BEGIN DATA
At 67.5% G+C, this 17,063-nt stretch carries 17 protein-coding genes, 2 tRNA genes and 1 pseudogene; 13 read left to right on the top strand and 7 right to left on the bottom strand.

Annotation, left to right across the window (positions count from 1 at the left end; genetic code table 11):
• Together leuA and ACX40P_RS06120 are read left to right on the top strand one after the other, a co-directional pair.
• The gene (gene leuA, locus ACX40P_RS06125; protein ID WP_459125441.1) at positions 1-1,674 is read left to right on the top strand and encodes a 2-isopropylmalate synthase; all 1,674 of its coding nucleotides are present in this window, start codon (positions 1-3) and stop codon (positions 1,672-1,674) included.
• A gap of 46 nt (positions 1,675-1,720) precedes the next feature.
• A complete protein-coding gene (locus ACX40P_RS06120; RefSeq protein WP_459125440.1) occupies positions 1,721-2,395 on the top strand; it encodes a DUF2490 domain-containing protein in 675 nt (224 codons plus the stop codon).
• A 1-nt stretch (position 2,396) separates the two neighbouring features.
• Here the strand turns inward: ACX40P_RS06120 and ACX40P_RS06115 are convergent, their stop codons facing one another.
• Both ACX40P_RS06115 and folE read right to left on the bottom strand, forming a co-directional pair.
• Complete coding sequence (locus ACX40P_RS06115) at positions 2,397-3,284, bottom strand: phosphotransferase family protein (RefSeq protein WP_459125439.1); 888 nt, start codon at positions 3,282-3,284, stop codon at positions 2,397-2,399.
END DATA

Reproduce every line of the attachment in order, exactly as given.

At 67.5% G+C, this 17,063-nt stretch carries 17 protein-coding genes, 2 tRNA genes and 1 pseudogene; 13 read left to right on the top strand and 7 right to left on the bottom strand.

Annotation, left to right across the window (positions count from 1 at the left end; genetic code table 11):
• Together leuA and ACX40P_RS06120 are read left to right on the top strand one after the other, a co-directional pair.
• The gene (gene leuA, locus ACX40P_RS06125; protein ID WP_459125441.1) at positions 1-1,674 is read left to right on the top strand and encodes a 2-isopropylmalate synthase; all 1,674 of its coding nucleotides are present in this window, start codon (positions 1-3) and stop codon (positions 1,672-1,674) included.
• A gap of 46 nt (positions 1,675-1,720) precedes the next feature.
• A complete protein-coding gene (locus ACX40P_RS06120; RefSeq protein WP_459125440.1) occupies positions 1,721-2,395 on the top strand; it encodes a DUF2490 domain-containing protein in 675 nt (224 codons plus the stop codon).
• A 1-nt stretch (position 2,396) separates the two neighbouring features.
• Here the strand turns inward: ACX40P_RS06120 and ACX40P_RS06115 are convergent, their stop codons facing one another.
• Both ACX40P_RS06115 and folE read right to left on the bottom strand, forming a co-directional pair.
• Complete coding sequence (locus ACX40P_RS06115) at positions 2,397-3,284, bottom strand: phosphotransferase family protein (RefSeq protein WP_459125439.1); 888 nt, start codon at positions 3,282-3,284, stop codon at positions 2,397-2,399.